The Homeowners Association was formed in 1989 by a group of neighbors under the leadership of its first president, Larry Edger. Its purpose was to represent the interests of the homeowners and lessees in working with the management and owners of the Bounds Addition in order to continue the quality of home ownership in the area and to have a political impact on the local governments. The Homeowners Association also provided picnics and block parties to build community spirit and to keep the homeowners informed about the relationship with the Bounds Family and the local governments. Persons serving as President include: 1989 Larry Edger; 1990 Adam High; 1991 Emmett Barrett; 1992 Bill Rushay; 1993 J.C.Arter; 1994 Faye Lemmon; 1995-1997 Charlotte Basnett; 1998 Lou Vacca; 1999 Mike Cassidy; 2000-01 Hooch Haynes; 2002-05 Karen Cookston; 2006 Hooch Haynes/Rae LeCompte; 2007-2010 Rickie Sue Grunden.
When the Bounds family announced that they were going to sell off the lots to the cottage owners, they advised the Bounds Homeowners Association to incorporate so that the Association could receive the Waterfront Strip and the Sign Lot. In November, 1995 The Bounds Homeowners Association was incorporated as a private nonprofit organization in the State of Ohio. During the next year The Association worked to get the Bounds family to standardize the price of lots and helped the Bounds family get the streets accepted into the Village as public streets. In the next year the Association changed its name to Cranberry Bay Homeowners Association and the area in the Village of Buckeye Lake is now known as Cranberry Bay and the Maple Bay Addition in Licking Township retained the name of Maple Bay. At the request of the Village, the Association changed the names of all of the streets in the subdivision to reduce the duplication of streets identified by numbers, completing the process in 2001. First Street is Anchors Way; Lake Street is Lakeview Dr E; Second Street is Island View Drive; Third Street is Nautica Way; Fourth St is Lighthouse Lane; Fifth Street is Beacon Light Lane; Sixth Street is Misty Lane; Seventh Street is Lake Mist Drive; Ninth Street is Bay View Drive; Tenth Street is Marsh Lane; Highland Street is Dockside Drive; and Bounds Street is Cranberry Lane; Slocum remained Slocum.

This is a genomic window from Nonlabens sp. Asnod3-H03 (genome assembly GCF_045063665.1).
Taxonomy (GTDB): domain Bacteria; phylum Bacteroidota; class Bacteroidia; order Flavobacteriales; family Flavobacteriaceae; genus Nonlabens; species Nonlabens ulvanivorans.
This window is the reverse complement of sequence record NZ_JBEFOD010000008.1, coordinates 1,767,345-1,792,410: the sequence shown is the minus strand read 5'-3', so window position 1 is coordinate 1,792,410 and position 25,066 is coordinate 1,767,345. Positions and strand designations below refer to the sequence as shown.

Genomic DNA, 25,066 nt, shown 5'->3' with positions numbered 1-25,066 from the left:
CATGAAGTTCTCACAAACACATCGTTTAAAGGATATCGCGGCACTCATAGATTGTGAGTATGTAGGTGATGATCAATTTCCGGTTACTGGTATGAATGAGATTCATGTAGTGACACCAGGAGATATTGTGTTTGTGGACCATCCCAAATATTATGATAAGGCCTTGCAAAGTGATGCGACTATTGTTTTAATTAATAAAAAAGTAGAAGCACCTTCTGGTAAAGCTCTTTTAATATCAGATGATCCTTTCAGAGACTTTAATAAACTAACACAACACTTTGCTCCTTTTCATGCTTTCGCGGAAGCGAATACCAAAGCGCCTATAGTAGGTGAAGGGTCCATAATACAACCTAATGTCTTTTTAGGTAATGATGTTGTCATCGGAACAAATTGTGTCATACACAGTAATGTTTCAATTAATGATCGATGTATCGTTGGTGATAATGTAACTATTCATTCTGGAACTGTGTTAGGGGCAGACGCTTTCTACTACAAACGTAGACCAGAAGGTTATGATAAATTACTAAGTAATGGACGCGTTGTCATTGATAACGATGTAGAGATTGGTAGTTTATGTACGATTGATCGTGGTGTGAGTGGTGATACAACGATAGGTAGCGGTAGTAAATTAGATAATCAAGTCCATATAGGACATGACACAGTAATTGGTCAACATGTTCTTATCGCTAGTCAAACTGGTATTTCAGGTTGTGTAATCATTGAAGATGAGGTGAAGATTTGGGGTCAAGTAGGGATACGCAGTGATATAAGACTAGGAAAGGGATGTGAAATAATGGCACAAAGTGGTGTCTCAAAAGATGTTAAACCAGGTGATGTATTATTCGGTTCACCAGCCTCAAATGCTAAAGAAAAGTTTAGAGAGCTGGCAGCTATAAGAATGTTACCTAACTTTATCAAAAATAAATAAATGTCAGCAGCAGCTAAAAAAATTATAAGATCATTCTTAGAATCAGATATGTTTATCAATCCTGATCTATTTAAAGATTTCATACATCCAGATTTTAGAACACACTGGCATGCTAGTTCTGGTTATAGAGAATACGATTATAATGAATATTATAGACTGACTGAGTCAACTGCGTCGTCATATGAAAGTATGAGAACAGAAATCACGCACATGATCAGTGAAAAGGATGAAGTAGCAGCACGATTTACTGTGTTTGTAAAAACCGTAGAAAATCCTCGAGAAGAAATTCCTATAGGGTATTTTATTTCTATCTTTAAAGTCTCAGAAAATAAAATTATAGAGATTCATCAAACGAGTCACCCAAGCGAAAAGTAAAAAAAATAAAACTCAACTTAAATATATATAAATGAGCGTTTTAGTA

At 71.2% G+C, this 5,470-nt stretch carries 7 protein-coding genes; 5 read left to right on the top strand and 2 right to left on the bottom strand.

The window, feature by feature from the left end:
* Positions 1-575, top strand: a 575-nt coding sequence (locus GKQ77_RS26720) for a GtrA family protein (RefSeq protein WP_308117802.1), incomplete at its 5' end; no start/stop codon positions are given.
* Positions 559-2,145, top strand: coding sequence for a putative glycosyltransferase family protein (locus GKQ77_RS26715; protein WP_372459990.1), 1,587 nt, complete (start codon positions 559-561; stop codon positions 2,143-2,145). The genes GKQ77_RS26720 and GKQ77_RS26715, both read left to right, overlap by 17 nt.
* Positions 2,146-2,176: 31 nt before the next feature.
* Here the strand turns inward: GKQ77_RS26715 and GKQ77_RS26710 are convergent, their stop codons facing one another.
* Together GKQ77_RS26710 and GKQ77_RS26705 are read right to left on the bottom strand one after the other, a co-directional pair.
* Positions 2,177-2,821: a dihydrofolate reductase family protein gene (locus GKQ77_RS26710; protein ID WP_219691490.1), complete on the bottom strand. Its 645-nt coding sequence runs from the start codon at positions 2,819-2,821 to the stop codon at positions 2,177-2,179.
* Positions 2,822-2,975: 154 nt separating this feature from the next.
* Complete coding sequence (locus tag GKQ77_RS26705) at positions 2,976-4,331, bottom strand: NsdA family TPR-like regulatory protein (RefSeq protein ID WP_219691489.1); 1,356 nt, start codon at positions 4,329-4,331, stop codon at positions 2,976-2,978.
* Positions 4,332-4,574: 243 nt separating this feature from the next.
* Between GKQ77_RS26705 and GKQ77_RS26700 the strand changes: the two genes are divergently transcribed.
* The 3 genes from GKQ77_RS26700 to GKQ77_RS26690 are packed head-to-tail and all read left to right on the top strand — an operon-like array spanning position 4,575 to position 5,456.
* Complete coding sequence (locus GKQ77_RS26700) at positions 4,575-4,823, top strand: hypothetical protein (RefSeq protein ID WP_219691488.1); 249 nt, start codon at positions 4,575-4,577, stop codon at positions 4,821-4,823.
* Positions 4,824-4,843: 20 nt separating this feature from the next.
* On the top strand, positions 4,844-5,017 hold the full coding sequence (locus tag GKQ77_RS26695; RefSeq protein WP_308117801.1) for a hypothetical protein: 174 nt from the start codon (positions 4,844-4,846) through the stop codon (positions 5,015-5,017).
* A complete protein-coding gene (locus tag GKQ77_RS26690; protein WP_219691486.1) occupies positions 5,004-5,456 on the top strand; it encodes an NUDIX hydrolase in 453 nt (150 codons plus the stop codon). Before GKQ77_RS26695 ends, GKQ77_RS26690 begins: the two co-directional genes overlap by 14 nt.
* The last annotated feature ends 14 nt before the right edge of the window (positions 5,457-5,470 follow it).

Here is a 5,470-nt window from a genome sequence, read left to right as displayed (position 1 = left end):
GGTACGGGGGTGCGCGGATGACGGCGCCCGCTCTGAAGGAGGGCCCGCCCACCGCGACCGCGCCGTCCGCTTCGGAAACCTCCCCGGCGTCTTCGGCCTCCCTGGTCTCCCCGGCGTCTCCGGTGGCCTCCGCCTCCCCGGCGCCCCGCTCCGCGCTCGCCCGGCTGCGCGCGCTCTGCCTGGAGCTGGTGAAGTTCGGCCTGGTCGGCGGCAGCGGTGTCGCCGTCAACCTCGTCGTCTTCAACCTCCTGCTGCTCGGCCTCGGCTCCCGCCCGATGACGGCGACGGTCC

In December, 2006 the Bounds Family completed the sale of the Bounds Farm. In February, 2007 the Waterfront Strip was conveyed to the Cranberry Homeowners Association. In April, 2007 the Bounds Family assigned the management of the Protective Covenants and Easement documents to the CBHA, Inc. The Ohio Department of Natural Resources recognizes the Cranberry Bay Homeowners Association as the owner of the Waterfront Strip which has multiple docks. As such, CBHA, Inc. pays full price for the first dock and pays a reduced fee for all of the remaining docks. The ODNR works directly with CBHA, Inc. in the building of docks, replacement of seawalls, transfer of docks, and in all other matters. Because the lot owners do not own the Waterfront Strip, all transactions go through the CBHA, Inc.
Many lot owners ask why the Waterfront Strip varies in width. In the 1970’s the ODNR and many of the land owners along the Canal Land Lakes were involved in a law suit regarding where the boundaries of the properties were when the area(s) was flooded and a lake built. The Courts ruled that the Rowe Line would be the survey used to determine where the lake high water line could extend onto the Buckeye Lake owners property. The Rowe Line delineates where the lot owner properties end and the Waterfront Strip begins. The area between the Rowe Line and the edge of the water is the area that could be flooded without any liability to the ODNR. In the Bounds area, the family retained that area as the Waterfront Strip. The agreement that the Bounds signed with the ODNR in 1982 is the Lake Lands Agreement that determined that the land owner could not fill in the lake to add more property and that the land owner would protect the current shoreline. It also gave the owner of the land along the lake the authority to determine who had docks on that property and to charge a fee determined by the land owner for the use of the dock. The assigns (CBHA, Inc.) now manage the Waterfront Strip, and have a Dock Use and Indemnification License Agreement (DUILA) with the lot owners so that the docks can be transferred upon the conveyance of the lot or at death as long as the lot owner is not delinquent or has not broken the terms of the DUILA.
Each year the Cranberry Bay Homeowners Association continues to grow in membership and the Cranberry Bay and Maple Bay area continues to be one of the most sought after home sites on Buckeye Lake. Many of the summer cottages have become dream homes that offer the excitement and ambiance of a Lake Community with a rich history.
2002 – The foregoing was compiled with the help of Helen T. Langel, John J. Bounds, Irma and Nelson Werkhaven, Nora and Lloyd Ballenger, Sue and Dave Sutton, and reviewed by Margaret Bounds.
2009 – Edited and expanded by Rickie Sue Grunden, Ph.D and Linda Roush. It was reviewed by Donna Braig and Charlotte Basnett. A special thanks is due the Buckeye Lake Museum staff and the Licking County Recorder’s Office for making antique maps, original documents, and pictures available. A special thanks to all of the residents of Cranberry Bay who took the time to review old photographs and retell some of their recollections of life in Cranberry Bay and Maple Bay back in the day. It is a story that will continue to grow as we and future generations enjoy life at Buckeye Lake.
- Bibliography: My Buckeye Lake Story by Donna Fisher Braig, New Concord Press, 1997.
- Directory and Guide of Buckeye Lake, B.B.and D.. of Millersport, 1932.
- Licking County Ohio Atlas, A Combined Reprint of 1847 and 1854 Wall Maps and 1866 and 1875 Atlases, 1992.
- An Autobiography of Dillon S. Myer by Dillon S. Myer. The Regional Oral History Office,The Bancroft Library, University of California at Berkeley, 1970.